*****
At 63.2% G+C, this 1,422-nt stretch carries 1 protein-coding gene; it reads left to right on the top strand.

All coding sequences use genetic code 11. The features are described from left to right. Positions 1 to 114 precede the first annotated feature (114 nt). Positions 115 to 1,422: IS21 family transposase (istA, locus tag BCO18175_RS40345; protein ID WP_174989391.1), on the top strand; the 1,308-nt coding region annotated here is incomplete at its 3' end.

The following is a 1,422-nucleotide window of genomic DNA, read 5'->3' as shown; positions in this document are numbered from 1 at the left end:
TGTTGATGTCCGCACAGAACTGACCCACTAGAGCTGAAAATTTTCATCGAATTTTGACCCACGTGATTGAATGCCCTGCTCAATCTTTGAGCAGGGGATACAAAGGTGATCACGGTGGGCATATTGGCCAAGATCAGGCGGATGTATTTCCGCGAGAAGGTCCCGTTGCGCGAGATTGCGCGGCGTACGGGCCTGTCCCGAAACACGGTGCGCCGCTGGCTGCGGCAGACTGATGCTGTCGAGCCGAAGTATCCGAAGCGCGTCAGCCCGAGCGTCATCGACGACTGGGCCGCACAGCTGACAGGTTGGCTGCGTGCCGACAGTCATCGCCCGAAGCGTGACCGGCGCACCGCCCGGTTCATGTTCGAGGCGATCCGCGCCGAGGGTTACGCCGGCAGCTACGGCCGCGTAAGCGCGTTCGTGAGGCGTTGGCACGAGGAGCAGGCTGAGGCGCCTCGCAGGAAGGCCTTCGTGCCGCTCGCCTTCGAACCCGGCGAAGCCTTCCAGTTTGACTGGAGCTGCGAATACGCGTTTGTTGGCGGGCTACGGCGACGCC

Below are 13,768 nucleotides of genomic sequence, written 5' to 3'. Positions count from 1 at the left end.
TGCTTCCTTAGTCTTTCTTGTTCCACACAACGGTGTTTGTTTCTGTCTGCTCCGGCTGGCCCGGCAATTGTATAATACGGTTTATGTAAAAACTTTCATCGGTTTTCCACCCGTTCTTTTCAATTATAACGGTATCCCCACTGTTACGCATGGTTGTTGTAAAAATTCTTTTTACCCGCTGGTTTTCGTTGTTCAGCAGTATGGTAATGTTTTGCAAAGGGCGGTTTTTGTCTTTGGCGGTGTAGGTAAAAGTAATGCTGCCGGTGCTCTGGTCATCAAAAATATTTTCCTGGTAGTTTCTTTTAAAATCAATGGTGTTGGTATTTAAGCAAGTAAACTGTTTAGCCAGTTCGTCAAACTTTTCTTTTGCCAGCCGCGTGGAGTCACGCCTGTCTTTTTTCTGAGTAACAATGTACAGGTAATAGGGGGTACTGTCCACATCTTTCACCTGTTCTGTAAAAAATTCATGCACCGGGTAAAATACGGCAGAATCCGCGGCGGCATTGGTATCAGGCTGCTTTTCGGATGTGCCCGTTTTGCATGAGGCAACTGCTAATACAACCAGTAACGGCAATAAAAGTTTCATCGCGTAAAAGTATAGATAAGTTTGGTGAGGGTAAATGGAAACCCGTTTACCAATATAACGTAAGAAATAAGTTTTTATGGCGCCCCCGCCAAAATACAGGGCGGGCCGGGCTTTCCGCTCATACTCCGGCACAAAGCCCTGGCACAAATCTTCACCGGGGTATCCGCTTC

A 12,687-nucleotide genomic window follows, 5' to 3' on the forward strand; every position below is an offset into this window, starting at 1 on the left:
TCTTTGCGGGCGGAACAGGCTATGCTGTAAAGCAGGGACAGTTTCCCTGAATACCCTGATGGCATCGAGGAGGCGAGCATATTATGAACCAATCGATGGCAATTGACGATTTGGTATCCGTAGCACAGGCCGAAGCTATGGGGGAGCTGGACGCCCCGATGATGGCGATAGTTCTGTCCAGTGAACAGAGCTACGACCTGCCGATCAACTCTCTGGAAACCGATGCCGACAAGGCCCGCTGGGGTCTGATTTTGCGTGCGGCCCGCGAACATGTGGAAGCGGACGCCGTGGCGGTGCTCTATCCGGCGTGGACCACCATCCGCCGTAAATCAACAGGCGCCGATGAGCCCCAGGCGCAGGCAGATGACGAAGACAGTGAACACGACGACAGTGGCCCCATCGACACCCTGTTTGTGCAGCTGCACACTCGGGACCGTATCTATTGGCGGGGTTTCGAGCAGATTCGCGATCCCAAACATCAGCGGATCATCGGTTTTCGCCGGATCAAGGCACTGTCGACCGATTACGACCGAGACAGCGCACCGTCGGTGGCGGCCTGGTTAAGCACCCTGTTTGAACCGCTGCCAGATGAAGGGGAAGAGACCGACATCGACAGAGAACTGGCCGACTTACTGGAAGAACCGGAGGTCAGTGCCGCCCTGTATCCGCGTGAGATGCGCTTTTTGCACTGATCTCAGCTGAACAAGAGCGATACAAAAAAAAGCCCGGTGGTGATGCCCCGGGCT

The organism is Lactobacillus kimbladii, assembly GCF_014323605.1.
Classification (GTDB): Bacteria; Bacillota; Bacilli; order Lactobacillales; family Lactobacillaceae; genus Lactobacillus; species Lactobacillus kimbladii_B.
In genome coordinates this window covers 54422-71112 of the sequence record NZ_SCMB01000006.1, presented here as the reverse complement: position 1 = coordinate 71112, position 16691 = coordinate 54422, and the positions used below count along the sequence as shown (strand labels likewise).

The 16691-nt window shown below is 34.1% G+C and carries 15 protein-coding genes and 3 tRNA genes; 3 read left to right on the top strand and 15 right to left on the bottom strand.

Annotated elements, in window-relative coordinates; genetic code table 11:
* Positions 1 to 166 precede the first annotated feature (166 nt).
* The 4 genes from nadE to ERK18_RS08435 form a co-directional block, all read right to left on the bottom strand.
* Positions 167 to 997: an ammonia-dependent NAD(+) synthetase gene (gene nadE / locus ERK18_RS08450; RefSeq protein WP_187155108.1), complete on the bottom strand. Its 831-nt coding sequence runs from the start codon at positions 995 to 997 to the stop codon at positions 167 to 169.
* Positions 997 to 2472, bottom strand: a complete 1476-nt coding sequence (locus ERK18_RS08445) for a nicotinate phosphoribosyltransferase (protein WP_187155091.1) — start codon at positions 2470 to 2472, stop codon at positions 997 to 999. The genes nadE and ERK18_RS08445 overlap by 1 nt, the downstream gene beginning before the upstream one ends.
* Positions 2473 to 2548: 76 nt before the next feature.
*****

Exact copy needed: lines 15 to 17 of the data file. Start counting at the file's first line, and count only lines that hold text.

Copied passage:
* The 4 genes from nadE to ERK18_RS08435 form a co-directional block, all read right to left on the bottom strand.
* Positions 167 to 997: an ammonia-dependent NAD(+) synthetase gene (gene nadE / locus ERK18_RS08450; RefSeq protein WP_187155108.1), complete on the bottom strand. Its 831-nt coding sequence runs from the start codon at positions 995 to 997 to the stop codon at positions 167 to 169.
* Positions 997 to 2472, bottom strand: a complete 1476-nt coding sequence (locus ERK18_RS08445) for a nicotinate phosphoribosyltransferase (protein WP_187155091.1) — start codon at positions 2470 to 2472, stop codon at positions 997 to 999. The genes nadE and ERK18_RS08445 overlap by 1 nt, the downstream gene beginning before the upstream one ends.